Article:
Last week, one of the world’s largest cruise liners currently in service graced Sydney Harbour with its presence. It carries 3145 souls inside a luxury city kept afloat by baffling physics and clever science. Her name is the Celebrity Solstice, and Gizmodo went aboard to study her secrets. It even has its own Apple Store!
First of all, some numbers about the 13th largest ship in the world:
• It carries 3145 souls, 1250 of whom are crew.
• There are 13 guest decks
• It weighs 122,000 tonnes
• It has its own Apple Store
• It measures 317.2 metres end-to-end
• It has 18 retail stores, a Glass Museum, an art gallery, 10 restaurants, a theatre, a casino and half an acre of grass on the roof deck.
This is the Grand Eperney Dining Room, one of the largest on the ship. It seats 1400 people and features a wine tower that holds 2800 bottles of the red and white drop.
Everyone on board is issued with a swipe card that controls all of the food, beverage, entertainment and other luxury services they get on-board the Solstice. These wine bottles aren’t just behind glass because they’re special, they’re there for tasting and sampling.
Cellar Masters is the on-board luxury wine bar, and visitors can taste wine just by scanning their cruise cards.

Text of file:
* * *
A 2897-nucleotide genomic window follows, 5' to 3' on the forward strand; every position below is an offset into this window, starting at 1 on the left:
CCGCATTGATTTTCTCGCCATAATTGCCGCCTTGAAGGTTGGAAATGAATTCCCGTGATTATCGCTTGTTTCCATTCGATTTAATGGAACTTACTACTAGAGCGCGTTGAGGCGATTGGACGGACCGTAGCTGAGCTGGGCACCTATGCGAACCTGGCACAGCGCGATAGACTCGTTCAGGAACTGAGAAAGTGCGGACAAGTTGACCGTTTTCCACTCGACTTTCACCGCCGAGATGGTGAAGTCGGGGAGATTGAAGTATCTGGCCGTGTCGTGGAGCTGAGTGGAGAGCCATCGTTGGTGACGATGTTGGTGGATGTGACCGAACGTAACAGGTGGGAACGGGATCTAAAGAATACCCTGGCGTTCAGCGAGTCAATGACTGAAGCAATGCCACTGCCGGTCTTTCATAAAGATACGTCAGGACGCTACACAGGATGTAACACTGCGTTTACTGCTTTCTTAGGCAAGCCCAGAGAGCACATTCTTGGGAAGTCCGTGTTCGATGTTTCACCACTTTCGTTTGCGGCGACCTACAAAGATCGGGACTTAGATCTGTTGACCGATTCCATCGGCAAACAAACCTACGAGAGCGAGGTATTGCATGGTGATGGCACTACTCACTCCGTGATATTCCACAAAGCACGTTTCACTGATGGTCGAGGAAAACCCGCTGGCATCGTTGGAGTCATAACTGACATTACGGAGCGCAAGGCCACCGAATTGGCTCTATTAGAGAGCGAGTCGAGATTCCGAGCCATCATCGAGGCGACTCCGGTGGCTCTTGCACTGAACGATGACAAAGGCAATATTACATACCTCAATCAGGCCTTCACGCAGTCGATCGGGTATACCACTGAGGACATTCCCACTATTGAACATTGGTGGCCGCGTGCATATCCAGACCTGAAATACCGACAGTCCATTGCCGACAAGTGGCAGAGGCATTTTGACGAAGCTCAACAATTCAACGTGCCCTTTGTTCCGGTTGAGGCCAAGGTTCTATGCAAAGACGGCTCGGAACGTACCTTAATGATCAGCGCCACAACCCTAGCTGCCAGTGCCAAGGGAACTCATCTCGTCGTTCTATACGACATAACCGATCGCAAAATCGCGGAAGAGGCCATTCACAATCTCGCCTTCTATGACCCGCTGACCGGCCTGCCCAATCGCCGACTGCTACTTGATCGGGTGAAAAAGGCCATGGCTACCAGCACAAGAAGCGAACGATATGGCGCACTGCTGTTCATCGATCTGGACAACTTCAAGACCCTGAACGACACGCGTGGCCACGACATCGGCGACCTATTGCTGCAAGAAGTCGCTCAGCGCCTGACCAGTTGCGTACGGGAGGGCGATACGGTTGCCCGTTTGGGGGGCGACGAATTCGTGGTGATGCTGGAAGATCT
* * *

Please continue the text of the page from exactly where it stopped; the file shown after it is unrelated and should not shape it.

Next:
What would a cruise ship be without its own enormous Casino? Even on a luxury liner, though, things can go wrong.
Quasar is one of the many nightclubs on board the Solstice. It’s meant for a slightly younger crowd, and features VIP areas, a weird DJ booth and a Kinect-enabled gaming console. Because why wouldn’t you want to play Kinect in-between Rihanna records?
The Solstice Theatre which will play host to three new shows on the voyage. It’s when you walk into rooms like this you start wondering how it even stays afloat. That’s a feeling you try to push out of your mind as fast as possible.
A rare find: we think we found the last remaining copies of the physical Encyclopaedia Britannica. They’re on the Solstice!
That’s right: inside the Solstice’s luxury internet “cafe” you’ll find bona fide Apple resellers waiting to flog you shiny new iGear. Everything from iPods to MacBooks, right through to Apple Care is available at sea.
Don’t expect savings in international waters, though. It’s all about the same price.
But how does the Solstice get all the juice to power all the fountains, lifts, lights, casinos and nightclubs? Some of it is plain, old generators, but a lot of the energy comes from the most abundant resource known to man: the Sun.
The Solstice plays host to 216 solar foils and 61 panels that collect energy from the Sun as long as it’s in the sky.
You could be forgiven for noticing the green credentials of the Solstice, and that’s kind of the point. Passengers demanding luxury don’t want enviromentalism thrown in their faces while on holiday, I guess.
The only green the passengers get in their faces is the half-acre lawn on the top deck of the ship.
It’s a baffling vortex of numbers that helps to keep the Solstice afloat for its 3000 passengers, and it goes to show that sparing no expense at sea is still alive and well.